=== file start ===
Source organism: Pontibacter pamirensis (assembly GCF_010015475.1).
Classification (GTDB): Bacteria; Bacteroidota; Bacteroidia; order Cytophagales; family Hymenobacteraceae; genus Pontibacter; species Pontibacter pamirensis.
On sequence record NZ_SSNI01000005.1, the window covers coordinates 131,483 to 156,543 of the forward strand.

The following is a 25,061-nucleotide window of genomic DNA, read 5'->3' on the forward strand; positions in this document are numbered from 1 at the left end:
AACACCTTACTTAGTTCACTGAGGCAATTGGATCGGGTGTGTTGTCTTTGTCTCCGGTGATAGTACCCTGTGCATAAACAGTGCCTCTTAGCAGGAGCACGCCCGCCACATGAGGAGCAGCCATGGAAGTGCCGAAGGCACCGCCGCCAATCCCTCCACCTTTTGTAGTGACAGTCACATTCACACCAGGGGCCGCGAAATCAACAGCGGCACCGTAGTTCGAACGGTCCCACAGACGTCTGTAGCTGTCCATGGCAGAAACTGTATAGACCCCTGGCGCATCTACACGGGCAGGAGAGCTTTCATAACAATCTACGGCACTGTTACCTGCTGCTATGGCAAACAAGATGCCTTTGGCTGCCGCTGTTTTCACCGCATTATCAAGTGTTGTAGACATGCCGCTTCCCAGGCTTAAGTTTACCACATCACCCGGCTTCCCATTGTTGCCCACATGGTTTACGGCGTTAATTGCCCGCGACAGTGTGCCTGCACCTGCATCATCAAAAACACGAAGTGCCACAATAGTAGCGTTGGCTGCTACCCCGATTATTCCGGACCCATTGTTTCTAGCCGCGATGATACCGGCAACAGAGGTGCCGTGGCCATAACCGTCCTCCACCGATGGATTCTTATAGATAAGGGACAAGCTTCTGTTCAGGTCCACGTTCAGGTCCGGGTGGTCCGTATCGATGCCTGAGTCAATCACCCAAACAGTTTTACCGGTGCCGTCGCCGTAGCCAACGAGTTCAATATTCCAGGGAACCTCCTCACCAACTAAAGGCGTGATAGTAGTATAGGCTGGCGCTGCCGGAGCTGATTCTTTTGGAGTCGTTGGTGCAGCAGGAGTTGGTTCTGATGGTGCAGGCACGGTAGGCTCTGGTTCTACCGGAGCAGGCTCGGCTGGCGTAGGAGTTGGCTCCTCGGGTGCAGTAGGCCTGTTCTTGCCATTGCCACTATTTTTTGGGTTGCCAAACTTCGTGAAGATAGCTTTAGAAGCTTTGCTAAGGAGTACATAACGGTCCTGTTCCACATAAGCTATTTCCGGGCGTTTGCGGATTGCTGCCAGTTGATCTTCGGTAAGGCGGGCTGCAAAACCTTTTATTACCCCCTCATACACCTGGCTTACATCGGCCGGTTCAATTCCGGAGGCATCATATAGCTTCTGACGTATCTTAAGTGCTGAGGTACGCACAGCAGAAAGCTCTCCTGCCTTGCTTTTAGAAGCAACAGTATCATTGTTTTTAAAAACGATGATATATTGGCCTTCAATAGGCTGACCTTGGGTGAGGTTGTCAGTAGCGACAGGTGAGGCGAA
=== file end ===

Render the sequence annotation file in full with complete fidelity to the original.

Source organism: Pontibacter pamirensis (assembly GCF_010015475.1).
Classification (GTDB): Bacteria; Bacteroidota; Bacteroidia; order Cytophagales; family Hymenobacteraceae; genus Pontibacter; species Pontibacter pamirensis.
On sequence record NZ_SSNI01000005.1, the window covers coordinates 131,483 to 156,543 of the forward strand.

The following is a 25,061-nucleotide window of genomic DNA, read 5'->3' on the forward strand; positions in this document are numbered from 1 at the left end:
AACACCTTACTTAGTTCACTGAGGCAATTGGATCGGGTGTGTTGTCTTTGTCTCCGGTGATAGTACCCTGTGCATAAACAGTGCCTCTTAGCAGGAGCACGCCCGCCACATGAGGAGCAGCCATGGAAGTGCCGAAGGCACCGCCGCCAATCCCTCCACCTTTTGTAGTGACAGTCACATTCACACCAGGGGCCGCGAAATCAACAGCGGCACCGTAGTTCGAACGGTCCCACAGACGTCTGTAGCTGTCCATGGCAGAAACTGTATAGACCCCTGGCGCATCTACACGGGCAGGAGAGCTTTCATAACAATCTACGGCACTGTTACCTGCTGCTATGGCAAACAAGATGCCTTTGGCTGCCGCTGTTTTCACCGCATTATCAAGTGTTGTAGACATGCCGCTTCCCAGGCTTAAGTTTACCACATCACCCGGCTTCCCATTGTTGCCCACATGGTTTACGGCGTTAATTGCCCGCGACAGTGTGCCTGCACCTGCATCATCAAAAACACGAAGTGCCACAATAGTAGCGTTGGCTGCTACCCCGATTATTCCGGACCCATTGTTTCTAGCCGCGATGATACCGGCAACAGAGGTGCCGTGGCCATAACCGTCCTCCACCGATGGATTCTTATAGATAAGGGACAAGCTTCTGTTCAGGTCCACGTTCAGGTCCGGGTGGTCCGTATCGATGCCTGAGTCAATCACCCAAACAGTTTTACCGGTGCCGTCGCCGTAGCCAACGAGTTCAATATTCCAGGGAACCTCCTCACCAACTAAAGGCGTGATAGTAGTATAGGCTGGCGCTGCCGGAGCTGATTCTTTTGGAGTCGTTGGTGCAGCAGGAGTTGGTTCTGATGGTGCAGGCACGGTAGGCTCTGGTTCTACCGGAGCAGGCTCGGCTGGCGTAGGAGTTGGCTCCTCGGGTGCAGTAGGCCTGTTCTTGCCATTGCCACTATTTTTTGGGTTGCCAAACTTCGTGAAGATAGCTTTAGAAGCTTTGCTAAGGAGTACATAACGGTCCTGTTCCACATAAGCTATTTCCGGGCGTTTGCGGATTGCTGCCAGTTGATCTTCGGTAAGGCGGGCTGCAAAACCTTTTATTACCCCCTCATACACCTGGCTTACATCGGCCGGTTCAATTCCGGAGGCATCATATAGCTTCTGACGTATCTTAAGTGCTGAGGTACGCACAGCAGAAAGCTCTCCTGCCTTGCTTTTAGAAGCAACAGTATCATTGTTTTTAAAAACGATGATATATTGGCCTTCAATAGGCTGACCTTGGGTGAGGTTGTCAGTAGCGACAGGTGAGGCGAA